Monday, July 22, 2019


U.S Women’s Soccer Team; Get Over Yourselves.

July 11, 2019 by  
Filed under Money/Business, News, Politics, Sports, Weekly Columns

(Akiit.com) If there’s one thing too many people have too much of, it’s an abundance of self-esteem. The last 20 years has been spent instilling in many children a sense of accomplishment for merely existing. And while existing is fine and a good thing, it’s hardly an achievement, it just is. People are free to live their lives any way they see fit, but this surge in empty self-esteem has created a class of people who do not extend the same “live and let live” philosophy to others, and therein lies the problem.

The Women’s World Cup just ended and the team from the United States won. I didn’t say they were representing the United States because it doesn’t seem like they wanted to, they were representing themselves.

Led by narcissist Megan Rapinoe, they beat up on teams with significantly less skill than they had and celebrated goals against them like they just cured cancer. It’s akin to me beating my 2-year-old in a game of Trivial Pursuit and screaming “In your face!” each time I won a piece of pie. When Alex Morgan scored against England in the semi-finals, she mocked her opponents by pretending to sip tea. Why? Arrogance. It was embarrassing and cheapened the victory.

But she felt entitled. She’d done her job, what she is paid to do (significantly overpaid as a percentage of the money they generate), and treated it like something more than it was.

It’s not just that team. Every tackle in the NFL is followed by a celebration like they’d just won the Super Bowl. It’s your job to tackle the guy with the ball, doing so 3 minutes into the first quarter is not a heroic act it’s what you’re paid a lot of money to do. Homeruns and slam dunks, which are so common now as to almost be boring, are met the same way.

It used to be serious accomplishments were the only things treated as such, now existing is.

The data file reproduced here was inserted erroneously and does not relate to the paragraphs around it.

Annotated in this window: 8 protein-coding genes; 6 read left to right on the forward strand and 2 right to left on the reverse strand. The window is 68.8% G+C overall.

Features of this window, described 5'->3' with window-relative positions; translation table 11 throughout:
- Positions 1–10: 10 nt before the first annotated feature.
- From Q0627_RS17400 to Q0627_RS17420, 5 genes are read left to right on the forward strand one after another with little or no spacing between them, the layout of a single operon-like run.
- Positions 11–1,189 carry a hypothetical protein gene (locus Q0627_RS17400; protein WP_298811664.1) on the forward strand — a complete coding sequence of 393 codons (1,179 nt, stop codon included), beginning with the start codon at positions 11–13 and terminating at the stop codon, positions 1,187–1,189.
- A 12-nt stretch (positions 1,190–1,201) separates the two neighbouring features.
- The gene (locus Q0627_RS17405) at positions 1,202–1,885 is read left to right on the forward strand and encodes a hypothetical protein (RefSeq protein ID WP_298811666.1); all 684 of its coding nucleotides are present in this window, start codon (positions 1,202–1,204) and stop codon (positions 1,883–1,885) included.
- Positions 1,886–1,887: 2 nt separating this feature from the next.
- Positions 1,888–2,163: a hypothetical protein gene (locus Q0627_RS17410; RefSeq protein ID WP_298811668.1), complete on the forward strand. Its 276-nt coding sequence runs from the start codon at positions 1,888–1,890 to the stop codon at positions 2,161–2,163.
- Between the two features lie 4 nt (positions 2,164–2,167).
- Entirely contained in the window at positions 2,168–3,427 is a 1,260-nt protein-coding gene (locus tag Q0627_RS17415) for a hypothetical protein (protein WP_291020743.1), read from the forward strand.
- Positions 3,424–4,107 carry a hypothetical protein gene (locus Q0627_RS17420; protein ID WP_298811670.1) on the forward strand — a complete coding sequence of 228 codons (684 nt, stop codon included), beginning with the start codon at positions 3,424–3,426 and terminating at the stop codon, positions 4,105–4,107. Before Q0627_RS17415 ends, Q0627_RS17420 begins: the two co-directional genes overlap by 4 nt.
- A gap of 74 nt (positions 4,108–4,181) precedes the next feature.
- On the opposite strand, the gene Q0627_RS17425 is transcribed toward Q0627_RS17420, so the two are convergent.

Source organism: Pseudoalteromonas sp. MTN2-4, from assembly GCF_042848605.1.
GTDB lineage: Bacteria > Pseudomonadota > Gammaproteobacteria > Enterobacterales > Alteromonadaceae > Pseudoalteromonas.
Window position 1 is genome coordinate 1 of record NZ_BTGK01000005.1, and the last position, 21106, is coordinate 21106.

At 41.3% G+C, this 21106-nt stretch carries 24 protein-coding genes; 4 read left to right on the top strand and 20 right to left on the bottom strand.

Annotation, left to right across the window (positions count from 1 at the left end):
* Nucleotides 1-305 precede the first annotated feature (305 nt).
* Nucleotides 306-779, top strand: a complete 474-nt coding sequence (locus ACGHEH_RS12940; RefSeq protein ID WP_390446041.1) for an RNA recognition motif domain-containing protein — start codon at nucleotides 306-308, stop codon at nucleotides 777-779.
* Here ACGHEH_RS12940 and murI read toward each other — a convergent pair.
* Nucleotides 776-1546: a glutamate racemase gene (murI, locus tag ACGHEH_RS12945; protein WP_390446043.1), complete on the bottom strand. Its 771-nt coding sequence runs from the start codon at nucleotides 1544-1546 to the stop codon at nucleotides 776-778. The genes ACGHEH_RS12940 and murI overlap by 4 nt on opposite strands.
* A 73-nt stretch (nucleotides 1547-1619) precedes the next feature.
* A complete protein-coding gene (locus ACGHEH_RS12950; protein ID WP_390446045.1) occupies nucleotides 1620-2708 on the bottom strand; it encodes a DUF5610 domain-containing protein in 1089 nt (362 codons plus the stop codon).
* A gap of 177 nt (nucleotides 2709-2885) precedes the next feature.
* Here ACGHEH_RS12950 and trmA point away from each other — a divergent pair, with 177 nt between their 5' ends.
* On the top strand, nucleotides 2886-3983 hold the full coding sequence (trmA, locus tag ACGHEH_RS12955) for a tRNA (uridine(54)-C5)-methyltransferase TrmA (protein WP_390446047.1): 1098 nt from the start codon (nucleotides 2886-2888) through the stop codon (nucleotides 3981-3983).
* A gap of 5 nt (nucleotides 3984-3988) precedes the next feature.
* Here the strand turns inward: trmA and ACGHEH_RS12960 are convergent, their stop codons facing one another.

This, in my opinion, comes from something I wrote about in my book – the obliterating of the line between “famous” and “infamous.” In the age of social media, people have become obsessed with getting attention. The means of getting that attention are irrelevant, it’s only the attention that counts.

There was a time when we’d celebrate accomplishment and shun or ignore people who did inappropriate things. We treat them all the same now. Getting followers and clicks on social media is all that matters, how they’re obtained is irrelevant. It’s the ends, not the means.

Leftists demand we “celebrate diversity,” but why? Who cares that people of different colors and backgrounds merely exist? Skin tone, ethnicity, or who someone sleeps with doesn’t make anyone special. Why celebrate something over which no one has any control and is meaningless? To make people feel special, to boost self-esteem. People who feel they’re special are more likely to feel entitled to special treatment.

A levelheaded person who knowingly signed a student loan agreement realizes that money has to be paid back. They’re more likely to choose a practical field of study that will enable them to do that, and they’re more likely to choose a school they can afford the debt burden to attend. A person marinated in unjustified self-esteem is more likely to attend a “prestigious” school that costs significantly more and major in something that is unmarketable because that’s what interests them, and they’re special.

I don’t care if you decide to borrow a quarter of a million dollars to get a degree in gender studies or interpretive dance, but I have no sympathy when you try to nail yourself to a cross over your inability to find gainful employment with a degree that only qualifies you to teach other people dumb enough to make the same mistakes you made. You aren’t the victim, you’re the perp. And you aren’t special, you’re actually the exact opposite – you’re all too common.

If you want to be celebrated, do something worthy of celebration. Existing is not that.

The women’s World Cup team won the tournament, that’s worth celebrating. The 13th goal in a blowout against a team with significantly less skill than you is not.

This isn’t hard. This entitlement mentality leads “teens” to swarm and rob stores because why shouldn’t they? They’re special. It leads newly elected members of Congress to claim victimhood status when they’re vastly outnumbered by their colleagues and lose a vote. And it will rot the country if we, as a society, don’t stop elevating people simply for existing.

To be treated as special you should have to accomplish something special. Everyone else is nothing but potential, and potential is something with which everyone is born, which makes it decidedly not special. There’s nothing wrong with being normal, which is a lesson people need to learn, but it’s not a cause for celebration. If you want to be cheered, earn it. But exhaling doesn’t qualify.

People need to get over themselves, and the public needs to help them do that.

Columnist; Derek Hunter

Official websitehttp://twitter.com/derekahunter

 


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